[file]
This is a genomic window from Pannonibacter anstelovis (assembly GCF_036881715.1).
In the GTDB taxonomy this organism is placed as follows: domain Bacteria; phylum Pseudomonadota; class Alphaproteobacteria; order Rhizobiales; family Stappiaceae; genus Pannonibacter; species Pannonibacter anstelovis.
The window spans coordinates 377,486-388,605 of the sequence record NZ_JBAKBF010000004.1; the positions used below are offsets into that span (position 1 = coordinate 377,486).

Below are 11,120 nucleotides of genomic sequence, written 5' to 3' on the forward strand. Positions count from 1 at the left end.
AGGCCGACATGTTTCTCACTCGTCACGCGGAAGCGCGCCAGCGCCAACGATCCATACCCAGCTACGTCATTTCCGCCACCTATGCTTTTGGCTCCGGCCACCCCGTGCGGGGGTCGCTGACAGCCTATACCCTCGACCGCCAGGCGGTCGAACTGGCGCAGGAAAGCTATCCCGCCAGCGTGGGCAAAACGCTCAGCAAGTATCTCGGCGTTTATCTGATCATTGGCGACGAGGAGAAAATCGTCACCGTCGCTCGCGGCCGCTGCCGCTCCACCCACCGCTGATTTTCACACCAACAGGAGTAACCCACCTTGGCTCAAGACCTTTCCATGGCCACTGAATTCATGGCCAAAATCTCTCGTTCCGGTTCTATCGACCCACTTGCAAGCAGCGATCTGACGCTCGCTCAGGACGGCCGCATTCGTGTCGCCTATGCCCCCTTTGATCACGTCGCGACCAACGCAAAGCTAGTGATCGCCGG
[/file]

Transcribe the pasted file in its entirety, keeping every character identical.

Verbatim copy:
This is a genomic window from Pannonibacter anstelovis (assembly GCF_036881715.1).
In the GTDB taxonomy this organism is placed as follows: domain Bacteria; phylum Pseudomonadota; class Alphaproteobacteria; order Rhizobiales; family Stappiaceae; genus Pannonibacter; species Pannonibacter anstelovis.
The window spans coordinates 377,486-388,605 of the sequence record NZ_JBAKBF010000004.1; the positions used below are offsets into that span (position 1 = coordinate 377,486).

Below are 11,120 nucleotides of genomic sequence, written 5' to 3' on the forward strand. Positions count from 1 at the left end.
AGGCCGACATGTTTCTCACTCGTCACGCGGAAGCGCGCCAGCGCCAACGATCCATACCCAGCTACGTCATTTCCGCCACCTATGCTTTTGGCTCCGGCCACCCCGTGCGGGGGTCGCTGACAGCCTATACCCTCGACCGCCAGGCGGTCGAACTGGCGCAGGAAAGCTATCCCGCCAGCGTGGGCAAAACGCTCAGCAAGTATCTCGGCGTTTATCTGATCATTGGCGACGAGGAGAAAATCGTCACCGTCGCTCGCGGCCGCTGCCGCTCCACCCACCGCTGATTTTCACACCAACAGGAGTAACCCACCTTGGCTCAAGACCTTTCCATGGCCACTGAATTCATGGCCAAAATCTCTCGTTCCGGTTCTATCGACCCACTTGCAAGCAGCGATCTGACGCTCGCTCAGGACGGCCGCATTCGTGTCGCCTATGCCCCCTTTGATCACGTCGCGACCAACGCAAAGCTAGTGATCGCCGG